Find nearest value in numpy array

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Find nearest value in numpy array

Is there a numpy-thonic way, e.g. function, to find the nearest value in an array?

Example:

np.find_nearest( array, value )

Answer #1:

import numpy as np
def find_nearest(array, value):
    array = np.asarray(array)
    idx = (np.abs(array - value)).argmin()
    return array[idx]
array = np.random.random(10)
print(array)
# [ 0.21069679  0.61290182  0.63425412  0.84635244  0.91599191  0.00213826
#   0.17104965  0.56874386  0.57319379  0.28719469]
value = 0.5
print(find_nearest(array, value))
# 0.568743859261
Answered By: unutbu

Answer #2:

IF your array is sorted and is very large, this is a much faster solution:

def find_nearest(array,value):
    idx = np.searchsorted(array, value, side="left")
    if idx > 0 and (idx == len(array) or math.fabs(value - array[idx-1]) < math.fabs(value - array[idx])):
        return array[idx-1]
    else:
        return array[idx]

This scales to very large arrays. You can easily modify the above to sort in the method if you can’t assume that the array is already sorted. It’s overkill for small arrays, but once they get large this is much faster.

Answered By: Demitri

Answer #3:

With slight modification, the answer above works with arrays of arbitrary dimension (1d, 2d, 3d, …):

def find_nearest(a, a0):
    "Element in nd array `a` closest to the scalar value `a0`"
    idx = np.abs(a - a0).argmin()
    return a.flat[idx]

Or, written as a single line:

a.flat[np.abs(a - a0).argmin()]
Answered By: kwgoodman

Answer #4:

Summary of answer: If one has a sorted array then the bisection code (given below) performs the fastest. ~100-1000 times faster for large arrays, and ~2-100 times faster for small arrays. It does not require numpy either.
If you have an unsorted array then if array is large, one should consider first using an O(n logn) sort and then bisection, and if array is small then method 2 seems the fastest.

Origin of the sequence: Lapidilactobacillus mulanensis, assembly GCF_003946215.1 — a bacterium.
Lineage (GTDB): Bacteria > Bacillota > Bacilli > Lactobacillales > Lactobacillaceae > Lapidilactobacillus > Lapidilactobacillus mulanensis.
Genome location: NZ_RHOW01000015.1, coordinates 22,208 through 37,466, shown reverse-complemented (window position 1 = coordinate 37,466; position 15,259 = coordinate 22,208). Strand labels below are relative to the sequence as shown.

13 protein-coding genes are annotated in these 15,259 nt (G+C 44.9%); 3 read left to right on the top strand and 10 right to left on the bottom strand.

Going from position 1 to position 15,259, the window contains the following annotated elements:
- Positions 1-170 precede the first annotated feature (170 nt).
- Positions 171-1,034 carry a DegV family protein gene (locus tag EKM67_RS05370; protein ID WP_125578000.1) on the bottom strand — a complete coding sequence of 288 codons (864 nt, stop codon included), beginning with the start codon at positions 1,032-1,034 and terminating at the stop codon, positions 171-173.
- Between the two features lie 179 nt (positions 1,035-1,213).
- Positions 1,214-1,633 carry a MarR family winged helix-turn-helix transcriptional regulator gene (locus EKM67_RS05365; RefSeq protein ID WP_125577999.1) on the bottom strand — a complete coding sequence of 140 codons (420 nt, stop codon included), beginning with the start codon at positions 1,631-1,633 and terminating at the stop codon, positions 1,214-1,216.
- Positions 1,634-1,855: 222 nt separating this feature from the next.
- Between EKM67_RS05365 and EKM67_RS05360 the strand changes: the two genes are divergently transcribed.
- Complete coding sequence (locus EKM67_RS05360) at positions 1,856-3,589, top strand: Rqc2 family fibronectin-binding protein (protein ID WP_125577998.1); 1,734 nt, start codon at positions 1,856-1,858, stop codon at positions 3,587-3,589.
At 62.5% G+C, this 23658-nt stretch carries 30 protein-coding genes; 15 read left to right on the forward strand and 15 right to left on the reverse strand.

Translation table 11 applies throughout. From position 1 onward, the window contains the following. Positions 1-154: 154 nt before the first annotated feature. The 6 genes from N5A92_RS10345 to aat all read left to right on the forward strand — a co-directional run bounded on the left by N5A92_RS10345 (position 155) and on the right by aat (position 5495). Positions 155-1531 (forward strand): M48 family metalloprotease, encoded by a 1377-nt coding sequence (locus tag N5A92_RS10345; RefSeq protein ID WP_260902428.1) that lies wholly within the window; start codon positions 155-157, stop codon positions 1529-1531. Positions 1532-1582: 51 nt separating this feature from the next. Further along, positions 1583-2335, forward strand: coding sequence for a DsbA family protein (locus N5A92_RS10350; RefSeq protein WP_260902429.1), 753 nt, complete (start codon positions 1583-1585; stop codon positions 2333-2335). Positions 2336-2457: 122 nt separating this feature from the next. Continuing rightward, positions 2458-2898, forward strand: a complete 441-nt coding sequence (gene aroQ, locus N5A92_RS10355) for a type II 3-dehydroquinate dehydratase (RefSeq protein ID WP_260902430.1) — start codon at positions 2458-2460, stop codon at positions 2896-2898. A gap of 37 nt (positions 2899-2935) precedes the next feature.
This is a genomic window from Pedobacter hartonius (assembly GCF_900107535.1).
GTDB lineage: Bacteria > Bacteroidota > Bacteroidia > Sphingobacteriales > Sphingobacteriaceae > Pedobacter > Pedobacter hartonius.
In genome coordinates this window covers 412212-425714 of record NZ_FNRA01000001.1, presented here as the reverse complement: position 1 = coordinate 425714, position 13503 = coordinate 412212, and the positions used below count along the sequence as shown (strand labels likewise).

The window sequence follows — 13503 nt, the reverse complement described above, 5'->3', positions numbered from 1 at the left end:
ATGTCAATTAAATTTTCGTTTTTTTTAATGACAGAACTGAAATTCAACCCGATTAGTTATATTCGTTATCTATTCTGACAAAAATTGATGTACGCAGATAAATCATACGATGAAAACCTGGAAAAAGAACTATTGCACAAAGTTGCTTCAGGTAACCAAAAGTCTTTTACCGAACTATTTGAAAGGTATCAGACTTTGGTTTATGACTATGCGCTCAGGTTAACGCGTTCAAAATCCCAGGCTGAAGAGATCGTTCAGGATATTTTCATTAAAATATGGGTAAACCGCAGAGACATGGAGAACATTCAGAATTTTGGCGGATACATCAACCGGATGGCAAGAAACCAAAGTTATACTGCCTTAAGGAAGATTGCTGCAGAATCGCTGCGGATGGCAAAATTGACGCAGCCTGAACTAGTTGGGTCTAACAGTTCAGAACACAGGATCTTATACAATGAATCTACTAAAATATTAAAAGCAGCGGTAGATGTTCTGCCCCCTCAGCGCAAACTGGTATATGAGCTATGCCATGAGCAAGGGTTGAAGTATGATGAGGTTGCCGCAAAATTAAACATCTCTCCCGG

First you should clarify what you mean by nearest value. Often one wants the interval in an abscissa, e.g. array=[0,0.7,2.1], value=1.95, answer would be idx=1. This is the case that I suspect you need (otherwise the following can be modified very easily with a followup conditional statement once you find the interval). I will note that the optimal way to perform this is with bisection (which I will provide first – note it does not require numpy at all and is faster than using numpy functions because they perform redundant operations). Then I will provide a timing comparison against the others presented here by other users.

Bisection:

def bisection(array,value):
    '''Given an ``array`` , and given a ``value`` , returns an index j such that ``value`` is between array[j]
    and array[j+1]. ``array`` must be monotonic increasing. j=-1 or j=len(array) is returned
    to indicate that ``value`` is out of range below and above respectively.'''
    n = len(array)
    if (value < array[0]):
        return -1
    elif (value > array[n-1]):
        return n
    jl = 0# Initialize lower
    ju = n-1# and upper limits.
    while (ju-jl > 1):# If we are not yet done,
        jm=(ju+jl) >> 1# compute a midpoint with a bitshift
        if (value >= array[jm]):
            jl=jm# and replace either the lower limit
        else:
            ju=jm# or the upper limit, as appropriate.
        # Repeat until the test condition is satisfied.
    if (value == array[0]):# edge cases at bottom
        return 0
    elif (value == array[n-1]):# and top
        return n-1
    else:
        return jl

Now I’ll define the code from the other answers, they each return an index:

import math
import numpy as np
def find_nearest1(array,value):
    idx,val = min(enumerate(array), key=lambda x: abs(x[1]-value))
    return idx
def find_nearest2(array, values):
    indices = np.abs(np.subtract.outer(array, values)).argmin(0)
    return indices
def find_nearest3(array, values):
    values = np.atleast_1d(values)
    indices = np.abs(np.int64(np.subtract.outer(array, values))).argmin(0)
    out = array[indices]
    return indices
def find_nearest4(array,value):
    idx = (np.abs(array-value)).argmin()
    return idx
def find_nearest5(array, value):
    idx_sorted = np.argsort(array)
    sorted_array = np.array(array[idx_sorted])